Women Report on the Dog Handlers’ Workshop

This is the second in a series of stories about the spring dog handlers’ workshops.  In this entry, we hear reports from two of the four women who participated.

In March Wildrose conducted four days of workshops for dog handlers.   On Friday and Saturday (the 18th & 19th) thirty folks participated in the basic workshop.  Fifteen folks worked in the advanced sessions on Sunday and Monday (the 20th & 21st).  Serendipity sent sunshine and weather temps near 80 degrees each day.

Mike Stewart organized and lead the program, with participation by English partner, Vic Barlow, and Associate Trainers Jay Lowry (Illinois), Tim Clancy (Massachusetts), and with leadership from other staff members: Ben Summerall, Steven Lucius, and Tom Smith.  All of the staff family had a hand the program’s success from Mary Lee Ward handling all of the meals, as well as the store, and Patrick Allen trouble-shooting in the field.  Photographer Chip Laughton, Days Afield, snapped pictures of everyone in action.  Of course, Cathy, as ever, served as communications central and the general factotum.

In the following report Heather Cass talks about her first visit to Wildrose.  Heather, a successful architect who lives in Baltimore, MD, is seeking to replace the loss of a wonderful years-long association with a dog.  After doing research and talking with friends, she has ordered a finished dog.  Eager to hunt with her gundog, she has been taking shooting workshops as well as practicing dog handling, using the Wildrose videos.  After meeting Heather, one knows that she is determined to be as successful in this dog-handling venture as she has been in raising a family and in carrying on her professional career.  Mature and self-assured, Heather is nevertheless gracious and humble, almost self-effacing, in her demeanor.  Here’s her report:

Heather Cass

As a beginner (with nowhere to go but up!) I arrived at Wildrose with high expectations for what I would learn about training and handling.  I was not disappointed.   The sessions were structured so that beginners like me could work on very basic training and handling skills, while more experienced students were given more challenging tasks.  This benefitted both groups, as we learned that reviewing basic skills is important for even the most seasoned dog and handler.  And watching the “old pros” work their dogs taught me a lot about what lies ahead and gave me a great appreciation of the results, which the “Wildrose Way” produces.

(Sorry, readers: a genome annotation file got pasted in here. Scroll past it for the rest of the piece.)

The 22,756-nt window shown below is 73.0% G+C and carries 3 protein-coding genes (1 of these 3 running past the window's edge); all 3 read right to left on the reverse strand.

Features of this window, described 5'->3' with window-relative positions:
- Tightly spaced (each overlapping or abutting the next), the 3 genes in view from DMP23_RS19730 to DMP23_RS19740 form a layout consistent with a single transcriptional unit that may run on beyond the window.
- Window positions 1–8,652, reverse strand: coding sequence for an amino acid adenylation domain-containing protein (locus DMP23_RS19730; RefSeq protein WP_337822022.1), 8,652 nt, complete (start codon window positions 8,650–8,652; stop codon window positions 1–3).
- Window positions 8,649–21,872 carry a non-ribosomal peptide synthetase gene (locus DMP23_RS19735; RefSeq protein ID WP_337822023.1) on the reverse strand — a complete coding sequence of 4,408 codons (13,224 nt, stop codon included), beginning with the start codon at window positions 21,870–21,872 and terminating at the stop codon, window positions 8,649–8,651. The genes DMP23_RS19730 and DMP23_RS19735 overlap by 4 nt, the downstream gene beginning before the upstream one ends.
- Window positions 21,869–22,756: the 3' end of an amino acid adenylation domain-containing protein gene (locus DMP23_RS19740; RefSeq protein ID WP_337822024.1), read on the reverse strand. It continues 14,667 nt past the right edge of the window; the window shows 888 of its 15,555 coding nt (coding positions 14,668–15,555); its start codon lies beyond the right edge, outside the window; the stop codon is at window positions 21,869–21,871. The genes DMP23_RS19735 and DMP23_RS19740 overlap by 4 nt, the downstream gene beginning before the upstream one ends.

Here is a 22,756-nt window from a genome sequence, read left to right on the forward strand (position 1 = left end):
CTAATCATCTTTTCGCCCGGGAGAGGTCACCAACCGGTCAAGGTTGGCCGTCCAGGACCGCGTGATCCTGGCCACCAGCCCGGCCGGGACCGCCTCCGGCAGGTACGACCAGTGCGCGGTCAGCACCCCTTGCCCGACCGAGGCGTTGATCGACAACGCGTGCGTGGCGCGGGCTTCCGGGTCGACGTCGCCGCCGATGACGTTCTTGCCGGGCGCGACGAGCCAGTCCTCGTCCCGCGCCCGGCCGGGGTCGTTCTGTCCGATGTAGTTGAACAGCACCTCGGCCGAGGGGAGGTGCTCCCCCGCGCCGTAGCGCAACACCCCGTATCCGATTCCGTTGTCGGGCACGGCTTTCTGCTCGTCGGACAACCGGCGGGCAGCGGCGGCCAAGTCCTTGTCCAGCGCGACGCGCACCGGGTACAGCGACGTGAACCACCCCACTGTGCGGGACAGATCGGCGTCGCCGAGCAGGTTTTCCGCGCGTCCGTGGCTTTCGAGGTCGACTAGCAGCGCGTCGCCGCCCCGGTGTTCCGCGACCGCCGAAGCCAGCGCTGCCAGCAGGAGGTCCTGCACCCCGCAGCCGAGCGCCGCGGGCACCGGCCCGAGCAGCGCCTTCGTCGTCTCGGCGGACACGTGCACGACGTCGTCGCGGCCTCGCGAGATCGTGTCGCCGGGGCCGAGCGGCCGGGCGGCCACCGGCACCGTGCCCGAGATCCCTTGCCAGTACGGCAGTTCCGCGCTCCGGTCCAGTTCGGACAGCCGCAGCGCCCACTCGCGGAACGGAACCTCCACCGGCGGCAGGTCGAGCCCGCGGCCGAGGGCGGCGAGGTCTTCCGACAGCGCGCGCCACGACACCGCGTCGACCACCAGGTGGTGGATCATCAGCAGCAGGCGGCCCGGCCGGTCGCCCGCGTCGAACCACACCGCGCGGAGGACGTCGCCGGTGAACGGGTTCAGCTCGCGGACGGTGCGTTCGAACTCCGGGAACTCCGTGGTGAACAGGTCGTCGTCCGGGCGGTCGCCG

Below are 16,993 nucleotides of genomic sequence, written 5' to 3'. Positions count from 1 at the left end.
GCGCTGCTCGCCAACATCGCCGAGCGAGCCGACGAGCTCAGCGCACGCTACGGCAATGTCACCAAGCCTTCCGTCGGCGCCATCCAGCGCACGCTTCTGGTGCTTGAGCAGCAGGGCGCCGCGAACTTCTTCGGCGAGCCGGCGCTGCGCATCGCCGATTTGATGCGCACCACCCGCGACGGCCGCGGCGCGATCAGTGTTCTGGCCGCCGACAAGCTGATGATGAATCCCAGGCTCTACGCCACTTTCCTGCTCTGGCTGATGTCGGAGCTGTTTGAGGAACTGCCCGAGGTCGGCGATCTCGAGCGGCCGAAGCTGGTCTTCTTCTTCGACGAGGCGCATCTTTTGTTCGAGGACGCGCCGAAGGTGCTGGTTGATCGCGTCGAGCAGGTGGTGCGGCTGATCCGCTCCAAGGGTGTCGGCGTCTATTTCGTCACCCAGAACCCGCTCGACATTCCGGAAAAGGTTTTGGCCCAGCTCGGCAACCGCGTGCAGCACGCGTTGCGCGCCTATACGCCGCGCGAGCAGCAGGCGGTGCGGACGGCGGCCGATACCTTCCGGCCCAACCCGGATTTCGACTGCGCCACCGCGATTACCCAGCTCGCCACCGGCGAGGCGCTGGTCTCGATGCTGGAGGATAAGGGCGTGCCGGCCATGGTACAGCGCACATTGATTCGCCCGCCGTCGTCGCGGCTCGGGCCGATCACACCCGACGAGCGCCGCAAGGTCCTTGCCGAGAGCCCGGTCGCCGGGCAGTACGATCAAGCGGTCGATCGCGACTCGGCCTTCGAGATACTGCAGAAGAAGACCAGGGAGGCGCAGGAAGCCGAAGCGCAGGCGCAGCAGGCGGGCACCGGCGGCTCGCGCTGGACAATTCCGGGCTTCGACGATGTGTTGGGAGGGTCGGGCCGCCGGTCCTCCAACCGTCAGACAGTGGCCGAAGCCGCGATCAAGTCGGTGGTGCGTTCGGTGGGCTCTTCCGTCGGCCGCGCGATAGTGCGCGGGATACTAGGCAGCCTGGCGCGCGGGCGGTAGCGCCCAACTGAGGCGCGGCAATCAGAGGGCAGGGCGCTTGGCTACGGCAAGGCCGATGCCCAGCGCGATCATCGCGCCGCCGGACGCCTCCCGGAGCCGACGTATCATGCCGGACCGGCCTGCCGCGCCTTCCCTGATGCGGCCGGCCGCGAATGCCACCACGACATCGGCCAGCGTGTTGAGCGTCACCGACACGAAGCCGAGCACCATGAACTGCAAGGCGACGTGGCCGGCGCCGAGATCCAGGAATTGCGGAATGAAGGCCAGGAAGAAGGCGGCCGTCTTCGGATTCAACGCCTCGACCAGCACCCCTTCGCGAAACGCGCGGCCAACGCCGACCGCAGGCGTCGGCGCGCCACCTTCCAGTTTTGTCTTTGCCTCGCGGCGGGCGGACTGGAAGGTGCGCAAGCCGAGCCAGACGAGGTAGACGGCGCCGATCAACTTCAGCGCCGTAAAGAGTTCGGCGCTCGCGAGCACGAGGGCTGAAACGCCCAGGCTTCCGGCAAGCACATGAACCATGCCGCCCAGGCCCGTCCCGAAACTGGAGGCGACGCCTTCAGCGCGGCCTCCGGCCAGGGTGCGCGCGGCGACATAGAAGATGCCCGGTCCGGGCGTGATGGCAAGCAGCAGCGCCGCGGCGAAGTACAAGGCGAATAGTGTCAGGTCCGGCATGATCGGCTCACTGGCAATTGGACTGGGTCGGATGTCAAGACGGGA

I also learned that there is a big difference between practicing whistles and hand signals in the mirror at home (with Mike Stewart’s reassuring voice playing on the Wildrose video in the background) and putting them into practice in the field.  The dogs are taught to be “steady” and ignore gunshots, birds falling from the sky, and other distractions.  I discovered that I was the one who needed more practice with this skill.  Since I don’t have my Wildrose dog yet, I was working with a wonderful “loaner” dog who generally did his best to make me look better than I was.  But even “Wildrose Paddy” couldn’t guess what I wanted when, instead of motioning him to go back for the retrieve, I simultaneously whistled him to a stop and motioned with my hands for him to come to me.  All this, while he was treading water!  Poor Paddy.

Mike schools Heather on basic handling strategies as she works with Paddy.

Along with the learning, the weekend was great fun. The setting is beautiful, the food was terrific, and the people — staff and students alike — made me feel welcome, in spite of my ignorance and inexperience, and helped and encouraged me at every turn.  The Wildrose dogs are truly remarkable, and we learned that at the root of their training is a simple philosophy: Praise success and ignore mistakes.  As I walked back from the fields on the final day, more than one person complimented me on how much I’d improved, how well I’d done that afternoon.  Praise success and ignore mistakes.  The Wildrose Way.  It works for people, too!

Sarah Barnes

This year was young and savvy Sarah Barnes’ second dog handlers’ workshop and she wowed everyone with her performance in handling Gunner.  In fact, Mike was so impressed that he offered her a job as an associate trainer on the spot.  Of course, Mike knew Gunner’s lineage and had seen Sarah work with him in last fall’s Double Gun Shoot as well as in last year’s dog handlers’ workshop.  After thinking it over for a time, Sarah accepted the job.  She’ll be Wildrose’s first female trainer, something that Mike has worked long to achieve.  When one catches the enthusiasm in her voice and sees her knowledge of the work, it’s easy to understand why everyone holds great promise in her future with Wildrose.  Here’s Sarah’s story in her own words:

This year was my second trip to the WR Handler’s Seminar.  Last year Gunner was nine months old and barely knew what a bumper was!  We stayed for the first two days of the seminar and were already way out of our league 🙂 I was shocked at the training level of the other dogs and handlers!  All of the staff at WR were so encouraging and helpful, it made me want to keep working with Gunner so we could get better.  This year was the first time that I attended both the basic and advanced course.  This year was fun because of all of the familiar faces and all of our hard work paying off.